Study shows training = speed, safety


Now he’s safe … and fast.

Experienced motorcycle riders sometimes act like newbies, but advanced training can make them not only safer, but faster.

Those are the facts revealed by simulator studies in the U.K. recently. The University of Nottingham’s Centre for Motorcycle Ergonomics & Rider Human Factors set up a study using a Triumph Daytona 675 mounted on a custom stand, and displayed images onto a large screen in front of the test subjects. Simulation software was used to project the rider into real-world riding situations and gauge the reactions.

Three different types of riders were used to test not only reaction to dangers, but perception of hazards. Novices, experienced, and trained riders were put through the tests.

In some cases, experienced riders behaved no better than newbies, the study showed. But riders with advanced training rode smarter, safer, and faster.

The study “demonstrated clear differences between the rider groups and potential benefits to advanced training above and beyond rider experience and basic training. Whilst experience seems to help develop rider skills to an extent, advanced training appears to develop deeper levels of awareness, perception and responsibility. It also appears to make riders better urban riders and quicker, smoother and safer riders in rural settings," said Dr. Alex Stedman, a member of the Human Factors Research Group.

Another researcher, Dr. David Crundall from the School of Psychology, said the study showed that “advanced riders were quicker to identify hazards” and were more responsible in sharing the road environments.

But the Institute for Advanced Motorists’s director of policy and research, Neil Greig, said the advanced riders obtained another benefit. They “adopted the safest road position to deal with hazards while still managing to achieve the quickest time through bends.”

You can see more about about this story at the science daily website.


  1. I was self taught and proud of it. There was no training in the North. I rode for 20 years w/o incident. I then moved to the city , got a sport bike and rode too fast for my ability. I crashed twice and considered quiting riding; very depressed was I. I then signed up for a BC Safety Council advanced rider course and wss able disecern my lack of skill and improve. Then I went to a few track schools and that improved all aspects of street skills even more. I do a few track days now. After track days, speeding on the street seems so wrong. Bottom line: any training is better than none. The more the better. What you learn on the track does make you a safer rider on the street. I’m in my 31st year of riding and it’s never been more fun! IT WAS the Training that DID IT!

  2. The “school” that I took my beginner training through offer an experienced refresher course to sharpen or revisit your slow speed control/manouvres, and they offer an advanced rider course that covers higher speed control, braking technique, etc…I’m not ready for that one yet…maybe in a couple of years…I’ll probably take the refresher course when my daughter takes the beginner course…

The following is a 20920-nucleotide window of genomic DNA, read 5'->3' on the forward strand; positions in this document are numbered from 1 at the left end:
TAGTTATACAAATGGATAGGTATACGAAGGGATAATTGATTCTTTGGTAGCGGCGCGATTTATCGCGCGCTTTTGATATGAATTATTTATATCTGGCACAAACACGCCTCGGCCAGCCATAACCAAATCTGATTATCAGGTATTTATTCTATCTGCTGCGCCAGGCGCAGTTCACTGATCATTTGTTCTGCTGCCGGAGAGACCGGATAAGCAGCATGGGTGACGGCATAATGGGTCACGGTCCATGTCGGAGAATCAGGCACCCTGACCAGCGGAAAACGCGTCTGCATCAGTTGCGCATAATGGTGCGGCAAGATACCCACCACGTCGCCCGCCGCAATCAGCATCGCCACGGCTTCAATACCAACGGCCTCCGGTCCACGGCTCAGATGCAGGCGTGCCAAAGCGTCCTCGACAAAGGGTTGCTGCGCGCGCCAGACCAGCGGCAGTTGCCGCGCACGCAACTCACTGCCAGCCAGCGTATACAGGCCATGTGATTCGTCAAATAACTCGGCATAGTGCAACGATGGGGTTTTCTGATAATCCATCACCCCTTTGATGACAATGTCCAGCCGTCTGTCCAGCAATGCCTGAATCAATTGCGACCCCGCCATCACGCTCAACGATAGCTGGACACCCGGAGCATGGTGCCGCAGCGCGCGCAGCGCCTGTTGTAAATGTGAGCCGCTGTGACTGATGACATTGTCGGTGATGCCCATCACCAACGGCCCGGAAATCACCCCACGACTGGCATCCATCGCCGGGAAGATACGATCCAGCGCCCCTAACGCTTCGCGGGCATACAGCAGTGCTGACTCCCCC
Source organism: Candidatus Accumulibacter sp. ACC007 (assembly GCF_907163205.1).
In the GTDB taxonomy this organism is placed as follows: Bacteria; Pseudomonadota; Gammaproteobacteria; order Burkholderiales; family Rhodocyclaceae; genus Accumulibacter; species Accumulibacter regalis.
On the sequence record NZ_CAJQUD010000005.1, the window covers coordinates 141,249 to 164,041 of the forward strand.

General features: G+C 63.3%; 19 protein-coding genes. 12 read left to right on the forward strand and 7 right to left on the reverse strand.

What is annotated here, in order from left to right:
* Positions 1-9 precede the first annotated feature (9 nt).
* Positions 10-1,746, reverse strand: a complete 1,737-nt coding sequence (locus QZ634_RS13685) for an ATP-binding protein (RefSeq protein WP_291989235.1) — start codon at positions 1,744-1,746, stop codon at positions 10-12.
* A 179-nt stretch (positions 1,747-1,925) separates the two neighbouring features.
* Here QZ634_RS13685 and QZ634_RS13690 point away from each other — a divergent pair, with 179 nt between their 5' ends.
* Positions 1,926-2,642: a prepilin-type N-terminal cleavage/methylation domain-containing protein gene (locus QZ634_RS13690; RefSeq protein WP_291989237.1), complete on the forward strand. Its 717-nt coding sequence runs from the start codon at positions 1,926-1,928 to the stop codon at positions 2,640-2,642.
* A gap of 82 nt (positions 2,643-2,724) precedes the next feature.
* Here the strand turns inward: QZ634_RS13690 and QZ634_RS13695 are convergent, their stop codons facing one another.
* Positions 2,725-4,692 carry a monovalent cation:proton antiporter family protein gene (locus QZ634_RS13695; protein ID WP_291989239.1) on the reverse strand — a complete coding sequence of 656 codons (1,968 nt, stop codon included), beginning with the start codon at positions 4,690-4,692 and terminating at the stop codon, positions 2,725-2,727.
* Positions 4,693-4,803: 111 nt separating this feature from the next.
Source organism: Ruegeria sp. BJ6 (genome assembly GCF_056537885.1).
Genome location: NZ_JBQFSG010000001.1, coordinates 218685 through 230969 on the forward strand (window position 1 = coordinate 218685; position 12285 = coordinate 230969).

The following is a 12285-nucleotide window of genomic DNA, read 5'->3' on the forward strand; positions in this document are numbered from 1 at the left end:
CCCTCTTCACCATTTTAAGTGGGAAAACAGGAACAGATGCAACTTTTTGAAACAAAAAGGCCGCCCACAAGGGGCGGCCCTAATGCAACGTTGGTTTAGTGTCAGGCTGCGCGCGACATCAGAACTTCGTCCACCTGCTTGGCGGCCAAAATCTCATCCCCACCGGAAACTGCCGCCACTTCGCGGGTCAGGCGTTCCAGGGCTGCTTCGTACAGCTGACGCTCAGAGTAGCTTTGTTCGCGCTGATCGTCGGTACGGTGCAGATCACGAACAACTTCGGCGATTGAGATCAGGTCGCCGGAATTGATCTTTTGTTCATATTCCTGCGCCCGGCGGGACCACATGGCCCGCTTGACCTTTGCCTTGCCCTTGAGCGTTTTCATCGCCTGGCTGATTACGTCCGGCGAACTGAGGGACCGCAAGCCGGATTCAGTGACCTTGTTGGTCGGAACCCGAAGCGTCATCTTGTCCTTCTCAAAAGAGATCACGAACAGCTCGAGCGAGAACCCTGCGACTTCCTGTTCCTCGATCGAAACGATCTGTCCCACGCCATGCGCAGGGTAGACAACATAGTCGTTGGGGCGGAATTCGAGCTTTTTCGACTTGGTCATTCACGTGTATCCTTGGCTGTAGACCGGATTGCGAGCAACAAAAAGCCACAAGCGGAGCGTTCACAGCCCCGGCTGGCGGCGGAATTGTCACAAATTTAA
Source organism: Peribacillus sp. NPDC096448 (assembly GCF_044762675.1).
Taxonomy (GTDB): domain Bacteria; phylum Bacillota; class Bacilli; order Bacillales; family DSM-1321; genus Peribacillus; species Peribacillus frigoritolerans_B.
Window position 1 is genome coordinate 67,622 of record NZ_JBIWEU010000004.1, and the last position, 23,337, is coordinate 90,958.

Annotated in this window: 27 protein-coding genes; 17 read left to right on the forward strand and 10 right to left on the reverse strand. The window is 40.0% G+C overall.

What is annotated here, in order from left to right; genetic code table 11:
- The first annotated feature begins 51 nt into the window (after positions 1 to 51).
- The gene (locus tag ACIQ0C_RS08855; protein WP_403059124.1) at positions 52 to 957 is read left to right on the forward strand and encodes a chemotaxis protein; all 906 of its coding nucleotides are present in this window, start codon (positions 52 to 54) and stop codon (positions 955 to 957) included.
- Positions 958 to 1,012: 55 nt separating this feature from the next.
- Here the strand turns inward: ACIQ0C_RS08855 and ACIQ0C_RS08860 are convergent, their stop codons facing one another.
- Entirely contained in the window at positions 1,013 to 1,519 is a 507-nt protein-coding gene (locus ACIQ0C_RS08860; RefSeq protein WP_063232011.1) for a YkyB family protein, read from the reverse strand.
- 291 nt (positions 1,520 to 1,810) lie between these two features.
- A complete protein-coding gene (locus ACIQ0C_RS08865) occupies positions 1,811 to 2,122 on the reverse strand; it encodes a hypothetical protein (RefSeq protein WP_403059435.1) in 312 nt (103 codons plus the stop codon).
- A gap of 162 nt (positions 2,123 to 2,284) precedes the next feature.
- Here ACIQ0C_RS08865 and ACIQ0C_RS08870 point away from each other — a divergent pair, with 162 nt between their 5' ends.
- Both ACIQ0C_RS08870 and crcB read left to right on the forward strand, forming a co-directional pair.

But they are available, and I don’t think Red Deer, Alberta has the market cornered on the training…I’m sure the bigger centers have more options than the one that is available here…(although the school here is very good, just no competition…but run by enthusiasts)

    And I’m with Larry…training makes you faster and safer…what a concept…


  3. Out on southern Vancouver Island, a few of the police motorcycle trainers started a “for the public” version of the police training program. Advanced handling and maneuvering, controlled threshold level braking…

    Great course, 2 days of sweat and elation. And more than a few dropped bikes in the process. But by the end of it all, a class of much better riders.

    Training – DO IT!

  4. @ltate9105

    I’m not sure what constitutes an “advanced course” according to the article but there most definitely are schools with courses designed to teach you precisely what they refer to in the article. Hazard perception, road positioning, etc.

    Just a few weeks ago an other motorcycle website, which I won’t plug here, ran a review on Lee Parks’ Total Control school which tours the US. There’s also Pacific Riding School in BC (where I went), TNT Motorcycling in Alberta and I’m sure there are many more.

  5. Brian P, I couldn’t agree with you more. The people I ride with on the street almost invariably have racetrack experience, and I’m ready to argue that as a group we’re faster and far safer than most.

    Doug, the training the article refers to simply doesn’t exist in North America, as far as I know. The U.K. has a huge formal training system of both class and road riding, a lot of the riding training being done by cops who’ve spent their working lives on bikes.

    As for “training and experience make for a better rider” — well, Duh. Who’da thunk?

  6. DougD, your statement makes no sense – a skill is a skill whether its learned on the track, on the street or in a controlled environment course situation.

  7. So what constitues advanced training? Is that track day courses or something more structured towards street skills and accident avoidance?

    I’ve been told by my sportbike buddies to take a track day course because it’ll make me a better rider. I’m not so sure about that, but it would certainly make me a faster rider. I guess that’s why my favourite street riding companions are those with no racetrack experience, but lots of street experience.

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